"His path was paved by death." A saying that has been said about a few people in history, but none more obvious than the case of Yusuf ibn Ayyub ibn Shadi, also known as Salah al-Din. When Allah wants something to happen, it's going to happen. Yusuf was a qualified lieutenant in the Zenki Army of Syria. In a few short years, paved by deaths, he became the legend the world now knows.
First his uncle Shirku captured Egypt while he was second in command. Two weeks later, Shirku, still young, up and dies from too much festivities. He literally ate to death. Suddenly Yusuf was ruler of Egypt. He never returned to serving his Zenki sultan, Nurideen, who as I will show below, is the real hero.
Nurideen kept writing to him: "We now have the Egyptian forces. You must report to me so that we can turn our attention to the Crusader invaders. The time is now." But Yusuf ignored him so that he would not lose his new kingdom, Egypt. Then suddenly, Nurideen died. Yusuf marched to Syria and claimed authority. In a span of a few years, both Shirku and Nurideen, died while still in their prime. Yusuf became sultan of Egypt and Syria. Head of a massive force, he turned to Jerusalem.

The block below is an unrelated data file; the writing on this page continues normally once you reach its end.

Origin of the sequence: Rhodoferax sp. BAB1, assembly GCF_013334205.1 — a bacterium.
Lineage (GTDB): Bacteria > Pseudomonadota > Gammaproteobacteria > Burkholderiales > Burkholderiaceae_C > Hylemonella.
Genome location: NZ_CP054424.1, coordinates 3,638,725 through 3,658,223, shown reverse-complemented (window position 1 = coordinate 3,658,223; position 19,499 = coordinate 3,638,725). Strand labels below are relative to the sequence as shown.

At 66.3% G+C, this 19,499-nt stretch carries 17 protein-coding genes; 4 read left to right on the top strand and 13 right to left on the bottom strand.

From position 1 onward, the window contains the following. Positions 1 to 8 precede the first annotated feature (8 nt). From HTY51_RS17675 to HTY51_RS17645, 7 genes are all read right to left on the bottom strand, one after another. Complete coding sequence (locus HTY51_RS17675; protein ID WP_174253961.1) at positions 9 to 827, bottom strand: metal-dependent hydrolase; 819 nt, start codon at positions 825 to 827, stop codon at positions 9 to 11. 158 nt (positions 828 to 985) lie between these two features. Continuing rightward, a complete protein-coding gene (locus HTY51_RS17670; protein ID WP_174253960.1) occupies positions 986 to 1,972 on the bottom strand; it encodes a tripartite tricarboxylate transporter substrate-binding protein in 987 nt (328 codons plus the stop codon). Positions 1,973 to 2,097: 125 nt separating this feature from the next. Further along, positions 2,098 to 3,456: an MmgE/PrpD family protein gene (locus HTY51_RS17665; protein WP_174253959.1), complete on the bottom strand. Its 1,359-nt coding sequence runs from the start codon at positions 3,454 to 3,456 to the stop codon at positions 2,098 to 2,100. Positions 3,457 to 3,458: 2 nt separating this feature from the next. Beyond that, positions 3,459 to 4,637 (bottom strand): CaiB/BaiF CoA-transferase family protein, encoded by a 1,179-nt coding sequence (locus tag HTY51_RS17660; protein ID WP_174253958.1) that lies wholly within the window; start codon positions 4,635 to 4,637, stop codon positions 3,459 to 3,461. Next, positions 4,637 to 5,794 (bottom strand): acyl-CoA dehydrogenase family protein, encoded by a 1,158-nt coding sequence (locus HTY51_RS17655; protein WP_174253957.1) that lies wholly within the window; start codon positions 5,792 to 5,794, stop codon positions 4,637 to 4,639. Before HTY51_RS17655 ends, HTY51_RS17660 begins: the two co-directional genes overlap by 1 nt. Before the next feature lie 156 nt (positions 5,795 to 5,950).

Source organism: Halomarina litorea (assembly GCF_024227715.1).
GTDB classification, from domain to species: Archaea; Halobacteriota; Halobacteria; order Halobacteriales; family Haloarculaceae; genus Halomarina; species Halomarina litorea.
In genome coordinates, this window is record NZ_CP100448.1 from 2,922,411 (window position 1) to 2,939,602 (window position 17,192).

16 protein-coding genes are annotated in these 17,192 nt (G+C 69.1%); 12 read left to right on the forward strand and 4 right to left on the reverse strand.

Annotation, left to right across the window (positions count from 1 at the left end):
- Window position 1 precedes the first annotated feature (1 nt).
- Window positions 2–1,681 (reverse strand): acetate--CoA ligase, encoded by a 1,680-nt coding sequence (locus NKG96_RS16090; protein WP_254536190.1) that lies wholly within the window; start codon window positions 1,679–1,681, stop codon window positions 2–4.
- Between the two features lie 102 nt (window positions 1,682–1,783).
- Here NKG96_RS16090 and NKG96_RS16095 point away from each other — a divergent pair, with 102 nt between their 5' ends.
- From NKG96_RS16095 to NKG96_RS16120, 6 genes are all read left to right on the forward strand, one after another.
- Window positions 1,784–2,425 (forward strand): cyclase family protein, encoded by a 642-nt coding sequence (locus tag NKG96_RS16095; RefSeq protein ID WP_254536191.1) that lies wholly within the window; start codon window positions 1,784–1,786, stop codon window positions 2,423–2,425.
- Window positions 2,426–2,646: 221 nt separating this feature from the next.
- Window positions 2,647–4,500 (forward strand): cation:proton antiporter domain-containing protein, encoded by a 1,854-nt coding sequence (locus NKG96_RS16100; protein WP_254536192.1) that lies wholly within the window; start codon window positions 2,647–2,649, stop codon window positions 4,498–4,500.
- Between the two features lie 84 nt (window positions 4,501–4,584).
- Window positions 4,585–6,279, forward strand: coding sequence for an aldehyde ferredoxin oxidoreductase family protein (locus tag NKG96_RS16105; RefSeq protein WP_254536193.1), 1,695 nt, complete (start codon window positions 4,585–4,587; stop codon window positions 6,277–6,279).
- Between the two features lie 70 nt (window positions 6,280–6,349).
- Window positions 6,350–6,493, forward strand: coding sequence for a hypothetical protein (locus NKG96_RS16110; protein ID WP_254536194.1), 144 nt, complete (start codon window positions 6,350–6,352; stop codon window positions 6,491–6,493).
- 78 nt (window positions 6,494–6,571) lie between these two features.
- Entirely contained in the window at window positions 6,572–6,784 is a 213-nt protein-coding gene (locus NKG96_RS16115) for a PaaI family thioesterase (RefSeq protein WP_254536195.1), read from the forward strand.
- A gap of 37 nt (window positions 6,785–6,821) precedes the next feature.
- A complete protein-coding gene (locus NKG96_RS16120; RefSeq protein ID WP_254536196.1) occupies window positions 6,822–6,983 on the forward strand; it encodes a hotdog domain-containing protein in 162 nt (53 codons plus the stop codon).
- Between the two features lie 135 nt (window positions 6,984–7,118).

But in Jerusalem was an amazing young king: Baldwin the Leper. The man in the silver mask, he was mere youth in his early 20's, he defied all the odds, galvanized his army and attacked Saladin, routing him at the Battle of Montgisard even though he was out-numbered by 20,000 men. On some days, Baldwin could not even stand. On this day, he fought on the front lines. The year was 1185.
Seeing that Jerusalem was guarded by the Leper King, Saladin agreed to terms with Bladwin and returned to Syria. Then Baldwin died. A third death that opened the path for Saladin. Less than two years later, in 1187, Jerusalem fell. Saladin waited until 27 Rajab (date of the Night Journey) to make his symbolic entry into the city.
But what I look is the opposite. Who had it worse? Who had more challenges? Who is it that moved mountains? That was Nurideen al-Zenki. When the whole world was going one way, Nurideen went the other way, and pulled a nation with him. He was the king-scholar who woke up his people and whipped them into shape, striking fear in the hearts of his rivals, the Fatimids and the Crusaders. Saladin had a peaceful upbringing and a prince's education in both the Quran and the arts of war, only due to the work of Nurideen. Sometimes you wonder why the one who did all the work, gets none of the credit. It may simply be that Allah is saving his glory until the Akhira.